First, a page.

02 Jun, 2021

Talking Circular Communities with Chad Buxton

As a marine scientist, Chad Buxton sees the impact our actions and decisions have on the oceans every day. He also knows the power of community when it comes to changing our behaviour and embracing sustainability.

 

Chad Buxton is the founder of Circular Communities, a consultancy focused on harnessing this power to help navigate change for good – change that is good for people, business and our environment.

Living Smart chatted with him recently to find out more about what circular communities are and the opportunities for our Sunshine Coast community to get on board. 

Building a circular community

The term “circular economy” is a bit of a buzzword at the moment. While Chad thinks the practical application of the term is poorly understood, he sees it as a huge opportunity to engage the community and businesses to think about waste differently.

There are three principles to a circular economy:

  1. Designing out waste and pollution by changing practices. For a business, this may mean implementing a reusable system, reducing electricity and water use, increasing the use of recycled materials and reducing packaging.
  2. Keeping products and materials in use, including eliminating single use. For example, a café could implement a reusable system or minimise its waste streams through tools like ASPIRE. At home, this could be fixing items instead of throwing them out or buying second hand.
  3. Regenerating natural systems. For example, turning food waste into compost like the Yandina Community Gardens is doing with the Food Loop program. 

As a consultant working with Sunshine Coast Council, community groups and local businesses, Chad’s role is to support the development of a circular community based on circular economy principles.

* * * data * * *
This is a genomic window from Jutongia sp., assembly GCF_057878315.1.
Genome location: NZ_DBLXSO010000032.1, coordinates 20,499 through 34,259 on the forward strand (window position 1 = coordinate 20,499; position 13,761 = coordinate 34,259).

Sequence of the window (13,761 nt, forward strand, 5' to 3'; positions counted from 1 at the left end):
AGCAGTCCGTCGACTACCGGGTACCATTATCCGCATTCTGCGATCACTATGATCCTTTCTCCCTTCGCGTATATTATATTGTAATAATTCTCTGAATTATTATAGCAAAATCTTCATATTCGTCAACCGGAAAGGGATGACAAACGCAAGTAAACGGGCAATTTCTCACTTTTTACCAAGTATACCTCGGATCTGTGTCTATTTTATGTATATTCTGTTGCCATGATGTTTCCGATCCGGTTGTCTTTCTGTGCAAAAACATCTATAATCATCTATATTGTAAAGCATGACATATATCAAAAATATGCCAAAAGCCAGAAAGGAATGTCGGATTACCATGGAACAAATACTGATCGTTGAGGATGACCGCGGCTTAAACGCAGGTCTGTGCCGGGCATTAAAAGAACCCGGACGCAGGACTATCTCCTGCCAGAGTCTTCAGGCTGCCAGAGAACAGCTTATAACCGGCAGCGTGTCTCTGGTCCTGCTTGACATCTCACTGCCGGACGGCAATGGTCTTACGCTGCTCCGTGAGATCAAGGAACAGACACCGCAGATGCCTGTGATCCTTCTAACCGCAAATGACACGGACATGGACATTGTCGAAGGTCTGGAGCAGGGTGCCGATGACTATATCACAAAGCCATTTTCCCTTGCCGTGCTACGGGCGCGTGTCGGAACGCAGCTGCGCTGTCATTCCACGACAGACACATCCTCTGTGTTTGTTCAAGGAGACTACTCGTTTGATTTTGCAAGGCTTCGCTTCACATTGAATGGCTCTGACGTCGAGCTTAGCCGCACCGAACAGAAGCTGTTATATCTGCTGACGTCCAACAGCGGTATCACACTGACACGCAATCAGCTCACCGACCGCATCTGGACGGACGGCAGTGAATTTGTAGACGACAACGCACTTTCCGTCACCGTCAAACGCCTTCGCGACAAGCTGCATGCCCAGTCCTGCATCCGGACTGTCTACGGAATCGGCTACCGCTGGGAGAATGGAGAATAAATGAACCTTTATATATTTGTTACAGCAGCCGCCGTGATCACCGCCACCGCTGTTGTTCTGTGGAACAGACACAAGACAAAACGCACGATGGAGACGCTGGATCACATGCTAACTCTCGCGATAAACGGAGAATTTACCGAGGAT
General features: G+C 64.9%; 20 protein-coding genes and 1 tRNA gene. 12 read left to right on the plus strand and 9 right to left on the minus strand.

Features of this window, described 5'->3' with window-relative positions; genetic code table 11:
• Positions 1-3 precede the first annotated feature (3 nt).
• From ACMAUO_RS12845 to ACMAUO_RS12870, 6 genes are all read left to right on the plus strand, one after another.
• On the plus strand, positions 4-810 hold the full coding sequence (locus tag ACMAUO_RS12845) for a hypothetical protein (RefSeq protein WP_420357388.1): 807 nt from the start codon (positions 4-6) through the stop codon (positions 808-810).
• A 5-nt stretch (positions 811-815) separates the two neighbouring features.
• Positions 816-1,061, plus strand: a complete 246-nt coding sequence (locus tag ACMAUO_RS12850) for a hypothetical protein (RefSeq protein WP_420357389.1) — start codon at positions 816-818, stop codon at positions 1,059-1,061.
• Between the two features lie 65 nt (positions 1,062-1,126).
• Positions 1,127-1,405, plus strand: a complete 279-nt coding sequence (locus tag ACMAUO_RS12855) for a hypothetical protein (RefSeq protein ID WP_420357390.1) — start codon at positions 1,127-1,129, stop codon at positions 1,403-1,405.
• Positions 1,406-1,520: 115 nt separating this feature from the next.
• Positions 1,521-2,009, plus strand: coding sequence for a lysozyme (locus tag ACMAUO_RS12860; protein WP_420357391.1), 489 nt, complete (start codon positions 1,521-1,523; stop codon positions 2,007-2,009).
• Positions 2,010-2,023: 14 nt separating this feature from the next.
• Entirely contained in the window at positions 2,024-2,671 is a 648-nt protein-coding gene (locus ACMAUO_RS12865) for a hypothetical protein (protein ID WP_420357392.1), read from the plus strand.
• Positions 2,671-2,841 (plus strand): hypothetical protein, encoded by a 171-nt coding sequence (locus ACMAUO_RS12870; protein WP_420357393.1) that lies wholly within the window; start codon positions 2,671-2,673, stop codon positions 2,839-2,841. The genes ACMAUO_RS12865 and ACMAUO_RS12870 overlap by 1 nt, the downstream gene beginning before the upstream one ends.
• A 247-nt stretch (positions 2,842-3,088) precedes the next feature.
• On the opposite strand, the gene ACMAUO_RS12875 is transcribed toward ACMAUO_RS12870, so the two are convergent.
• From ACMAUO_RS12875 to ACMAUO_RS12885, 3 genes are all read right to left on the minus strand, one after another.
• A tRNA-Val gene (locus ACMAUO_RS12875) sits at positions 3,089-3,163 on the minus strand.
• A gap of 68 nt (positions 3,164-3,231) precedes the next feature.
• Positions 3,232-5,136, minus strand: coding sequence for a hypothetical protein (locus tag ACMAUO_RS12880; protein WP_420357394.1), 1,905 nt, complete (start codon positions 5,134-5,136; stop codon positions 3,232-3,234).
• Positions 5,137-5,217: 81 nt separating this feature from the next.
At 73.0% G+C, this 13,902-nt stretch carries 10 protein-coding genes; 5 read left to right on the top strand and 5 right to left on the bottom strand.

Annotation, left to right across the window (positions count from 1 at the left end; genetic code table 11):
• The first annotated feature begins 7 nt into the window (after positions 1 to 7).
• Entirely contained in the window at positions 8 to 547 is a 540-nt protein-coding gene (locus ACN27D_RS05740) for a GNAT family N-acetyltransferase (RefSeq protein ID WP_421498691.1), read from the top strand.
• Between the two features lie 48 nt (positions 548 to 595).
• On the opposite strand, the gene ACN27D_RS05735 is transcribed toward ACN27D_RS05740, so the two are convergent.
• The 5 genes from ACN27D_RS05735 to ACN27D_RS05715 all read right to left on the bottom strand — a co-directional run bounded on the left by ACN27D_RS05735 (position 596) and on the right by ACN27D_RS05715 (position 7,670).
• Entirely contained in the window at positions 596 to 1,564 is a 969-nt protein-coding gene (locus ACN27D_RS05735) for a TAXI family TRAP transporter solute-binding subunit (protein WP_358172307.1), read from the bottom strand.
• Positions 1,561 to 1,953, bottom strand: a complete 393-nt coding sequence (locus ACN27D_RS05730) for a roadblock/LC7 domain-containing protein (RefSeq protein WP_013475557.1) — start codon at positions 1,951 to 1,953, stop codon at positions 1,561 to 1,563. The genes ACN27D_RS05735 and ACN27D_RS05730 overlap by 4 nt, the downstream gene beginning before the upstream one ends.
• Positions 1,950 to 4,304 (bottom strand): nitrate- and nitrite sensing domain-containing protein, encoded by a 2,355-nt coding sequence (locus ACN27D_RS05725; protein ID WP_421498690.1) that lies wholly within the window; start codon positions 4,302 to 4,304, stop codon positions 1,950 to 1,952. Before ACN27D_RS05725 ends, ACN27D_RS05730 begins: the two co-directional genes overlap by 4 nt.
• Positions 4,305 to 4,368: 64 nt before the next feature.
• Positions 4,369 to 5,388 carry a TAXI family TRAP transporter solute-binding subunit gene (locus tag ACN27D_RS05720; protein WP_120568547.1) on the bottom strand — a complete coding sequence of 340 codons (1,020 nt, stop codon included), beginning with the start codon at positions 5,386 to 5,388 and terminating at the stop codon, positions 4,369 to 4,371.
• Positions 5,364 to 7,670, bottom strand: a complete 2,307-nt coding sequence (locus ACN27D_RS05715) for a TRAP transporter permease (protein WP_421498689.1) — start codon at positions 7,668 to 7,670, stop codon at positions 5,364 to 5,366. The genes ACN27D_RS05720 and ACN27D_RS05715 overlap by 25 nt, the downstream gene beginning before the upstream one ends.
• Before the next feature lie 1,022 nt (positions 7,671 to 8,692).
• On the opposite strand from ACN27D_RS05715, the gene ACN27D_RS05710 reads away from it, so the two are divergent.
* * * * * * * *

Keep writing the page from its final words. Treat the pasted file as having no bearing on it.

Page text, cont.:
“A circular community uses what’s available first. It’s a mindset change from buying what we need new and instead turning to resources that already exist around us,” Chad said.

Many local businesses and community groups have already taken up the challenge.

“We are seeing some fantastic examples emerging locally,” says Chad. “Your Mates Brewery sends their spent grain to local farmers as cattle feed and then uses the meat from the cattle in their restaurant. The spent grain becomes a valuable resource instead of a waste product.” 

Like any change, the first step is being aware of the waste that you generate as a business or a family. Chad encourages us all to ask these questions:

  • Do you know what you are throwing away?
  • Where does it go? 
  • What steps can you take to divert those items from landfill, such as give the item away, recycle, upcycle, reuse or repair.

Choose one change that feels achievable and go from there.

Increased community awareness and action

Chad says the biggest change he has seen over the past few years is increased community awareness about sustainability issues.

“Whether it’s about single use plastic, picking up rubbish, being more conscious of what we buy or just engaging in sustainability generally, people are committing to making a difference. And the level of awareness among young people is fantastic,” he said.  

Established businesses are starting to commit to change because it’s important to them and customers are actively seeking out proactive businesses.” 

At home, Chad and his family have significantly reduced their waste to landfill by separating soft plastics and recycling them through the REDCycle program, separating other recyclable items such as bottle caps, and composting

“What motivates each of us is different. I have young children and want to leave the planet in as decent a place as possible for them. My motivation is to help people change habits so we are making as little impact as possible…and habits are hard to break.”

Current projects and opportunities to be involved

Chad is known for his role in taking Plastic Free Noosa from concept to a community-driven movement for sustainability. The model was so successful at raising community awareness and reducing single use plastics that it has been replicated across the country.  

Now Chad’s championing ASPIRE, a new national initiative to turn one business’ waste into another’s treasure. ASPIRE offers businesses, schools and community groups the opportunity to trade, exchange or sell their unwanted waste, reducing disposal costs and the amount of waste sent to landfill.